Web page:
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We have recently moved and the garden front and back was low maintenance with tons of stone and pebbles on top of a weed suppression sheet.  I have discovered Horsetail under the the covering when it was removed, we intend to have a lawn. I have remove a large amount of Horsetail when I was creating a border, I did this with a hand fork as the roots don't seem to be too deep but it will be a long time consuming job to do it all like that as it is also in the back garden.  The soil is solid and needs to be turned over and then topsoil added before the turf. Should I remove the visible roots and then dig and then try selective weedkiller to get rid of it or hand weed it all.


Think your meant to bruise the foliage and apply glyphosate to it I think but I believe it is difficult to eradicate and deep rooted. Saying that being covered by the weed sheet may have weakened it.


It had grown through the covering but mainly it is the roots running underneath it and I thought the problem would be if I dig the roots in.

It will be a continual process with that stuff, repeated digging out and spraying and as carnsie has said bruise the stems then spray, you will if thorough get on top of it, but it will take time. Dig as much out as you can then get plenty of glysophate.

Steve 309

You have my sympathy Thomas.

I had to deal with this a few years back in a NT garden (organic; no weedkillers allowed at all).  The rhizomes (similar to roots; it's related to ferns) can be up to 2m deep so a hand fork will literally only scratch the surface.

The technique we used was to dig deeply and extract and burn as much of the stuff as poss.  If you have the time, inclination and persistence it's possible to follow the little white strands through the soil and remove them without major earthworks.  Then it'll come back after you've planted stuff, so you need to dig out and follow each bit.  We won eventually, and so willl you.



As steve has said the roots are deep, i was talking to a chap before about horsetail deep root system. Unknown to me he was a grave digger and he said  he  has found them deeper than a grave. So i wouldn't  bother trying to dig them out, i spoke to one of them people who do weed killing on the quads for the council also, i cant quite remember but i think he said bleach and salt  is effective 

Thanks  for the suggestions I thought it would take a long time to beat it

Steve 309

I should think bleach and salt together would kill most things, including gardeners!  It'll produce chlorine gas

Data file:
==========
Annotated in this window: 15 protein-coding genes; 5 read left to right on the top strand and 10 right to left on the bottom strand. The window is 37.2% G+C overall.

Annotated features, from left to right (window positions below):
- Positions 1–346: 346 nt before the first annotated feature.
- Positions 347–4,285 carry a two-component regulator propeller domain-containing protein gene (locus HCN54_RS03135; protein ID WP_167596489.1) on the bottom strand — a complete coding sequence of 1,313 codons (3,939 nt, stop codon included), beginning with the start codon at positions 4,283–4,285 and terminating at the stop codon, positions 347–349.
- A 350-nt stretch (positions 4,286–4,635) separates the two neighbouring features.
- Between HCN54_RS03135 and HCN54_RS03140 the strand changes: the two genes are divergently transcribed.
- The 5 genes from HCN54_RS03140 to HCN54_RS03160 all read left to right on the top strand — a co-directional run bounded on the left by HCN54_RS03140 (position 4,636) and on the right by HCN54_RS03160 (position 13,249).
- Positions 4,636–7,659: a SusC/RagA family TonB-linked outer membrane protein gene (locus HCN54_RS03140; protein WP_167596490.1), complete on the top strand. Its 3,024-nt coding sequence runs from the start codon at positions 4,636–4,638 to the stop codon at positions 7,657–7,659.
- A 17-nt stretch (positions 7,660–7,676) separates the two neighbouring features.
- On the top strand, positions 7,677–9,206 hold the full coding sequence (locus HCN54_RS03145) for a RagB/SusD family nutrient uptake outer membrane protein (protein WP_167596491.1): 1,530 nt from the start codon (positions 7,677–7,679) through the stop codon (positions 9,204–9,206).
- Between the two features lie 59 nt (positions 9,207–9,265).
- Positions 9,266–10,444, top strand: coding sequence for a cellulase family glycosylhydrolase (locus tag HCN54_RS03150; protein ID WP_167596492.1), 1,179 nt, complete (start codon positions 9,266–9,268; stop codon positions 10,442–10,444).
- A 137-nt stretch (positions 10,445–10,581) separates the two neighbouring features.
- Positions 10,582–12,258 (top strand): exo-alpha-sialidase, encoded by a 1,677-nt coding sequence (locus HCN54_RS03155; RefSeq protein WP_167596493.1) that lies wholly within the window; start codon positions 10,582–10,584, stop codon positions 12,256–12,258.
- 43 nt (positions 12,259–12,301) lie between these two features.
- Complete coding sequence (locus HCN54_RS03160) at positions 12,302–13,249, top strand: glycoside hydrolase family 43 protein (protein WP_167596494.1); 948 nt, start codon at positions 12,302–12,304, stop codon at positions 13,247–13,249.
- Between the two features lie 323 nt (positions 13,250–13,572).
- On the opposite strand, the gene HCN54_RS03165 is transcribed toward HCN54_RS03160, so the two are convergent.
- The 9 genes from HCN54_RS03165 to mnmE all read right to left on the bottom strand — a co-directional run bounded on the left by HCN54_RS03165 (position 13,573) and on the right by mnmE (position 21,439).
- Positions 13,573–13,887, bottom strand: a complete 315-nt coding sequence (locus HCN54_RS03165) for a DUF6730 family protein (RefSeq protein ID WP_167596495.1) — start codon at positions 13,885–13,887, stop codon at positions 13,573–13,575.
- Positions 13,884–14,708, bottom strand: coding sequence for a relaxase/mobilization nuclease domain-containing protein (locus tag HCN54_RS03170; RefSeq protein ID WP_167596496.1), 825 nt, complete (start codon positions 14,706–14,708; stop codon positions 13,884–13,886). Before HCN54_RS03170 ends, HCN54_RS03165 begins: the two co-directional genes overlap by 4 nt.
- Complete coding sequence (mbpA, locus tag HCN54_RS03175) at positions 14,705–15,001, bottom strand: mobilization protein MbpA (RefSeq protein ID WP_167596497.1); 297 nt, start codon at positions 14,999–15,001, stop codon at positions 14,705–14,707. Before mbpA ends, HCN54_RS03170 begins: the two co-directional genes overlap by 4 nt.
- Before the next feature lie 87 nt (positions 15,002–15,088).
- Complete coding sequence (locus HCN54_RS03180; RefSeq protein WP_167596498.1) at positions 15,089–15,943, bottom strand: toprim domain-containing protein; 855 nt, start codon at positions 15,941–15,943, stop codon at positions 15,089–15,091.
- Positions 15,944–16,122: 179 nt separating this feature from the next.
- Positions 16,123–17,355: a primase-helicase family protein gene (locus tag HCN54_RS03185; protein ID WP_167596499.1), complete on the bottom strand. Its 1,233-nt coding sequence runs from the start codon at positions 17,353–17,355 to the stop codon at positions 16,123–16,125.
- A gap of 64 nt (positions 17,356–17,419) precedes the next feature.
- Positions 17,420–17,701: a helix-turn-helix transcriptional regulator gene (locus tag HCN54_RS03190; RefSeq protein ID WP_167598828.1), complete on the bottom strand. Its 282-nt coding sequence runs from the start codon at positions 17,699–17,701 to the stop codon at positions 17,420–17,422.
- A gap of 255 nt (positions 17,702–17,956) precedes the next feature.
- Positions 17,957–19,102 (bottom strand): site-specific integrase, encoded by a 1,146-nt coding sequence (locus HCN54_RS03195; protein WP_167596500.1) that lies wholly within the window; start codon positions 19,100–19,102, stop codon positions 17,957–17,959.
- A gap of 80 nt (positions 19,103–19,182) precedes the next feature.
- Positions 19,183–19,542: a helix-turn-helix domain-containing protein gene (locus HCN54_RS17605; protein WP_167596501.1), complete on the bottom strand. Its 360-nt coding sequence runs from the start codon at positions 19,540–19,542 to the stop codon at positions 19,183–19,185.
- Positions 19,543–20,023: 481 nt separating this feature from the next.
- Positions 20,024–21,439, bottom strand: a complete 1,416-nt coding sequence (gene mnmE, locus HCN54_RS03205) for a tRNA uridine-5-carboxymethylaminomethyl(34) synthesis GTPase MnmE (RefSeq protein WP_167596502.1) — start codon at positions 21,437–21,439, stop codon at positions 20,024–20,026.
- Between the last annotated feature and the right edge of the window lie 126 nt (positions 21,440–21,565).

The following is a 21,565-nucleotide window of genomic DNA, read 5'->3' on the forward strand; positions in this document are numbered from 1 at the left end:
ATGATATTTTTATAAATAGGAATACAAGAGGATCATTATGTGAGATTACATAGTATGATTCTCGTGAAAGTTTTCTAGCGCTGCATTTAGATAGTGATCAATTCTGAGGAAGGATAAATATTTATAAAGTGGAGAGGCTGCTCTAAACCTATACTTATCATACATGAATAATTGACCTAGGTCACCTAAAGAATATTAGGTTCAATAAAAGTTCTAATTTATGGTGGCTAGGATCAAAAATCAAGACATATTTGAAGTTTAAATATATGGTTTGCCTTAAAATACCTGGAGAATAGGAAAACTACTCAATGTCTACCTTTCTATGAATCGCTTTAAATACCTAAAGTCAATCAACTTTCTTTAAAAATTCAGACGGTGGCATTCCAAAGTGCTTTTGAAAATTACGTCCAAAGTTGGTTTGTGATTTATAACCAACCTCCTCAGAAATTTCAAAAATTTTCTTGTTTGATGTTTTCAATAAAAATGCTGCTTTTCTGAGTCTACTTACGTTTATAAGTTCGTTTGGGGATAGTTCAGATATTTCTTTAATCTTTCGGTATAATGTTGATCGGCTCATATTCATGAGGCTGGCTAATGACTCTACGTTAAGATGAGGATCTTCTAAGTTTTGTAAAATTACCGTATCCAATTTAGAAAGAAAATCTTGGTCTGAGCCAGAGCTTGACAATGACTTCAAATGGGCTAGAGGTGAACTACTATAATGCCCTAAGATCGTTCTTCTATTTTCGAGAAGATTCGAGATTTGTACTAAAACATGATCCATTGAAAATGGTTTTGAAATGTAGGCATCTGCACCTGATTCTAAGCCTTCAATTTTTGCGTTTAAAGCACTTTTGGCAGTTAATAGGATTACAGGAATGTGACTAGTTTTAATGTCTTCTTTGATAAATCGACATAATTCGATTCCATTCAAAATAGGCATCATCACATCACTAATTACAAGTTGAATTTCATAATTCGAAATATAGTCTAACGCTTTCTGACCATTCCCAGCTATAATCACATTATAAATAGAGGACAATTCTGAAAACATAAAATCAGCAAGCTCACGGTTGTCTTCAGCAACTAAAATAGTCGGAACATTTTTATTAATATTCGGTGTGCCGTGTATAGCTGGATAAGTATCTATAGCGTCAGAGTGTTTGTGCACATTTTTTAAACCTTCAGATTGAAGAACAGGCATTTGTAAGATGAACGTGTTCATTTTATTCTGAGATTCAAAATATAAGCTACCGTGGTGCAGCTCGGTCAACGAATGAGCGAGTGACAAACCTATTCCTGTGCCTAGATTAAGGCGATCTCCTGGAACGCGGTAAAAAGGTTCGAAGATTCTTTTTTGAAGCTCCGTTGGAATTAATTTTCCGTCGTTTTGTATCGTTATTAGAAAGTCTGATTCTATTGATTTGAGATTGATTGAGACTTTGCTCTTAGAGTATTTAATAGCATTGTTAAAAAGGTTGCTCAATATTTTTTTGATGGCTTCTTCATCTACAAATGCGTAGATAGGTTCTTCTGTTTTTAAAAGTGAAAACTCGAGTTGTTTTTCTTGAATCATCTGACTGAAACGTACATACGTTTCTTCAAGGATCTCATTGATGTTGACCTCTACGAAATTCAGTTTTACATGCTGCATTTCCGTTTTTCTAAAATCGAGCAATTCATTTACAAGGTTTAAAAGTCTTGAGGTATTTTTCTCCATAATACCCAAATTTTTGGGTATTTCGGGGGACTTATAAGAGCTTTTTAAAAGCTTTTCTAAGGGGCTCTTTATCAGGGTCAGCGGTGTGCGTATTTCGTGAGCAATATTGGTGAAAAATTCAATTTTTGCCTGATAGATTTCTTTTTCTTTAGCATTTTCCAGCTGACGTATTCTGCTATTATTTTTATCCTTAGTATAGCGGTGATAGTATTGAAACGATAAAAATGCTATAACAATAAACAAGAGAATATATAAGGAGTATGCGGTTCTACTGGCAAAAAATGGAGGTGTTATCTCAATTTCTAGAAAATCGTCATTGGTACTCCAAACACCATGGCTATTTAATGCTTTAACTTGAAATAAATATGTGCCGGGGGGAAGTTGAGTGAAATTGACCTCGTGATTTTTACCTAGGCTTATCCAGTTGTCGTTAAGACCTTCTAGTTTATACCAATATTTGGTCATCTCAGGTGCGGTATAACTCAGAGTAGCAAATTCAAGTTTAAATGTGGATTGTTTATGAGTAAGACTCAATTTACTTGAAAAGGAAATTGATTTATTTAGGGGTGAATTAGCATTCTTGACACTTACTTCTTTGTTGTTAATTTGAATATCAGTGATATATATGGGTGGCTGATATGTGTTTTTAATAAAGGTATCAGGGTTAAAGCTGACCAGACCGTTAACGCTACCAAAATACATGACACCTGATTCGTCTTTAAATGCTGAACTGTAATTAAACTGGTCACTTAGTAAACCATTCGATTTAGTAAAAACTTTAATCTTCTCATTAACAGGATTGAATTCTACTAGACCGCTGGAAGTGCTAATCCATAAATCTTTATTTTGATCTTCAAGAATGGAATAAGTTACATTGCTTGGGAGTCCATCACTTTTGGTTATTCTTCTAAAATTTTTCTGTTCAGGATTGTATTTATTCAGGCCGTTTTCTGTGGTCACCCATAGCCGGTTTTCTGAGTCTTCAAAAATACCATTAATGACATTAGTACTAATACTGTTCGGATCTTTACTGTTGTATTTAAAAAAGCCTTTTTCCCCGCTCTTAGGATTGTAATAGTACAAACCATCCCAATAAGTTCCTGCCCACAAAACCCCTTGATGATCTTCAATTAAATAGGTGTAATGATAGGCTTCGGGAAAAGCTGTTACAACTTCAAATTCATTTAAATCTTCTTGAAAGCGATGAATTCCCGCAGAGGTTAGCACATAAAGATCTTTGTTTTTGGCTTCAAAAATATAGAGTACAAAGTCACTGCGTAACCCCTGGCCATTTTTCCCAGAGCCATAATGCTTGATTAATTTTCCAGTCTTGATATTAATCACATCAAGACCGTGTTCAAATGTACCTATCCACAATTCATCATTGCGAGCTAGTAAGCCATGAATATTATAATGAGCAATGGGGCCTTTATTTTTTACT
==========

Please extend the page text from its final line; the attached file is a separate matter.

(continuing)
The only thing about the salt and bleach is that it may make it difficult to grow a lawn on the area treated, but I think it is not wortwhile trying to dig it all out I may as well ignore it until after the lawn is laid and I it is cut regularly it will keep it in abeyance

We have this all over our lawn and garden. I've dug out the lawn as it was full of moss and horsetails. I guess this indicates how poor the soil is. The roots go far deeper than any herbicide will be able to reach. Glyphosate won't work. Glyphosate actually encourages field horsetail by eliminating competing plants. Horsetails love poor drainage, low oxygen, and acidic soil. You need to improve your soil by applying lime. After AT LEAST two weeks, apply horse manure. Then some nice compost. I've tried killing them with industrial grade vinegar (20%) but, like anything applied to them, it will only kill the tops and do nothing for the roots (which can go as far down as 7 meters...or over to Japan). Also, it acidifies the soil. Covering any parts of your garden with membrane or plastic will just make the roots really happy without the oxygen and horsetails will pop out everywhere along the sides. Don't do it. That's what the previous owner did here. You lift up the sheet of plastic and it is nothing but horsetail roots under there. They don't like shade so you can crowd some of them out with taller plants. From March to May you must be very vigilant and pull out any female (asparagus looking) horsetails as soon as possible as they spread thousands of spores everywhere. Do not till as it will make things worse. Every bit of root will regenerate into a new plant. We need to realise that they may never, ever fully go away. They take a lot of silicone from your soil so you can compost them after drying them out in order the replace the silicone. Try to improve your drainage by sloping the land away from your property and adding some ditches for the water to flow down. Some simply say it is best to pull out what you can and then just deal with them. The roots go so far down that they don't compete too much with plants for nutrients (allegedly) and the best thing to do is encourage them to move along by improving the soil. Very hard to do if your neighbour has them. Now that our lawn has been dug up, I've been trying to figure out what to do next. There are still tons of roots out there, but we're going to apply lime, then a layer of gravel to help drainage. Then manure, then some compost, and then turf. If anyone has any other would be much appreciated.